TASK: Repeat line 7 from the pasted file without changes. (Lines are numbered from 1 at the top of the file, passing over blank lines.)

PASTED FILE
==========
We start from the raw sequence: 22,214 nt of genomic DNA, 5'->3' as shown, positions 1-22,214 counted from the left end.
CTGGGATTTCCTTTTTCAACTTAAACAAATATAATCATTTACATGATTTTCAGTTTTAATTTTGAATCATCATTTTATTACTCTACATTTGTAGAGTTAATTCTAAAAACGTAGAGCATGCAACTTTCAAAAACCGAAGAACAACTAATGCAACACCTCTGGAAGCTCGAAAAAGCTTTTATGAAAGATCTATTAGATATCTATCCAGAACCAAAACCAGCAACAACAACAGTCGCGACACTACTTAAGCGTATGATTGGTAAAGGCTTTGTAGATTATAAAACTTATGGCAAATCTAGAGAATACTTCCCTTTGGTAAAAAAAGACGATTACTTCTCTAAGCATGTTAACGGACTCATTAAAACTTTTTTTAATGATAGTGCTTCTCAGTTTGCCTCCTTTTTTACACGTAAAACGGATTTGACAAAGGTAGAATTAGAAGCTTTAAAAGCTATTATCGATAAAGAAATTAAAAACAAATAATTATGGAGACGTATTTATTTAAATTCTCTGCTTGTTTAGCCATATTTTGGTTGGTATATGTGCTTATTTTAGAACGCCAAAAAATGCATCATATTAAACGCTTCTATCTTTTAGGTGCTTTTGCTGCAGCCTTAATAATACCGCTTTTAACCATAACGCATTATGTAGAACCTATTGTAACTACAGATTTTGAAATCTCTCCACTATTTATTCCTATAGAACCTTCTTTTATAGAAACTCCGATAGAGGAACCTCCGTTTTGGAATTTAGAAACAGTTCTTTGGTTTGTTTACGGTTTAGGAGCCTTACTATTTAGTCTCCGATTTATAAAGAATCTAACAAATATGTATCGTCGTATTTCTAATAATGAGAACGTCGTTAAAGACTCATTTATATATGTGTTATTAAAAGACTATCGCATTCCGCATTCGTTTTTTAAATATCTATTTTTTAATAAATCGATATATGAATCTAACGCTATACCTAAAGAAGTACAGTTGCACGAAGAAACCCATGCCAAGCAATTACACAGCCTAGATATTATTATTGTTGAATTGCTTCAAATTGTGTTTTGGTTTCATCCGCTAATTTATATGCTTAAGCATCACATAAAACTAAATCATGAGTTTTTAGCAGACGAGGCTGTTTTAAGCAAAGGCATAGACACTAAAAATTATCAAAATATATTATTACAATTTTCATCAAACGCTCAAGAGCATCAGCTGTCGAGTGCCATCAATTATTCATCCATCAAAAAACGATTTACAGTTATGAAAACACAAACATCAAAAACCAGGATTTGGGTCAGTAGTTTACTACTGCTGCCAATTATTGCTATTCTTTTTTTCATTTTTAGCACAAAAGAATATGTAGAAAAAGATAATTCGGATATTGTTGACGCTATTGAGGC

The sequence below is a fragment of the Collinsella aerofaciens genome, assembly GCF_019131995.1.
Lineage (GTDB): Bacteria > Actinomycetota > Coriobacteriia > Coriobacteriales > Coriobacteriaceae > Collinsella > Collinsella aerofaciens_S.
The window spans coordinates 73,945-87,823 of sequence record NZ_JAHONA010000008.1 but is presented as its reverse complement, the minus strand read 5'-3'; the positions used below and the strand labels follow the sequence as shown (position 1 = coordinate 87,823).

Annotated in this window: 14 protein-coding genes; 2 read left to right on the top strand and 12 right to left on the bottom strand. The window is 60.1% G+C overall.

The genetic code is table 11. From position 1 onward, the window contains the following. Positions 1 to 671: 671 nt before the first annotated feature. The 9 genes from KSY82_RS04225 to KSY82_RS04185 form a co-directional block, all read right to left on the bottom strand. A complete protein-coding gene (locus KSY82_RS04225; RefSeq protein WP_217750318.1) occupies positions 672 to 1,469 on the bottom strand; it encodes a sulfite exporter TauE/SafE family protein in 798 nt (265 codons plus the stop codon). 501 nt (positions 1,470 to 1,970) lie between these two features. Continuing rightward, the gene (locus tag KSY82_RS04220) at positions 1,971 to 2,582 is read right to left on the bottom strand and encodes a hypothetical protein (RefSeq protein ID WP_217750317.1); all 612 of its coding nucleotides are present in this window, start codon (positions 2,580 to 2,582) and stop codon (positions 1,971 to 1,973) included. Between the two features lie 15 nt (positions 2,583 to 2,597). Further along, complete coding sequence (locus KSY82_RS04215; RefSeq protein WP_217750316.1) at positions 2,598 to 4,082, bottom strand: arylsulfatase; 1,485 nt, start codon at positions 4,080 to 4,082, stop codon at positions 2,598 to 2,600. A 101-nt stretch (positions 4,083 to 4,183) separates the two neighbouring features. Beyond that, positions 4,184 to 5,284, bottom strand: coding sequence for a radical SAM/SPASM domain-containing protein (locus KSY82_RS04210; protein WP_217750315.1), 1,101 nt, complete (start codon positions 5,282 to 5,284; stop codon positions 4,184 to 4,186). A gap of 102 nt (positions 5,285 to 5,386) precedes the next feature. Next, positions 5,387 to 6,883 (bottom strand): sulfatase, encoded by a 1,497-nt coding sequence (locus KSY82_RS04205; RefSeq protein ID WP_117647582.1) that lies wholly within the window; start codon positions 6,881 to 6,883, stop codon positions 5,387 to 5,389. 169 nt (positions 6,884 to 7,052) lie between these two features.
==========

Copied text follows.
The genetic code is table 11. From position 1 onward, the window contains the following. Positions 1 to 671: 671 nt before the first annotated feature. The 9 genes from KSY82_RS04225 to KSY82_RS04185 form a co-directional block, all read right to left on the bottom strand. A complete protein-coding gene (locus KSY82_RS04225; RefSeq protein WP_217750318.1) occupies positions 672 to 1,469 on the bottom strand; it encodes a sulfite exporter TauE/SafE family protein in 798 nt (265 codons plus the stop codon). 501 nt (positions 1,470 to 1,970) lie between these two features. Continuing rightward, the gene (locus tag KSY82_RS04220) at positions 1,971 to 2,582 is read right to left on the bottom strand and encodes a hypothetical protein (RefSeq protein ID WP_217750317.1); all 612 of its coding nucleotides are present in this window, start codon (positions 2,580 to 2,582) and stop codon (positions 1,971 to 1,973) included. Between the two features lie 15 nt (positions 2,583 to 2,597). Further along, complete coding sequence (locus KSY82_RS04215; RefSeq protein WP_217750316.1) at positions 2,598 to 4,082, bottom strand: arylsulfatase; 1,485 nt, start codon at positions 4,080 to 4,082, stop codon at positions 2,598 to 2,600. A 101-nt stretch (positions 4,083 to 4,183) separates the two neighbouring features. Beyond that, positions 4,184 to 5,284, bottom strand: coding sequence for a radical SAM/SPASM domain-containing protein (locus KSY82_RS04210; protein WP_217750315.1), 1,101 nt, complete (start codon positions 5,282 to 5,284; stop codon positions 4,184 to 4,186). A gap of 102 nt (positions 5,285 to 5,386) precedes the next feature. Next, positions 5,387 to 6,883 (bottom strand): sulfatase, encoded by a 1,497-nt coding sequence (locus KSY82_RS04205; RefSeq protein ID WP_117647582.1) that lies wholly within the window; start codon positions 6,881 to 6,883, stop codon positions 5,387 to 5,389. 169 nt (positions 6,884 to 7,052) lie between these two features.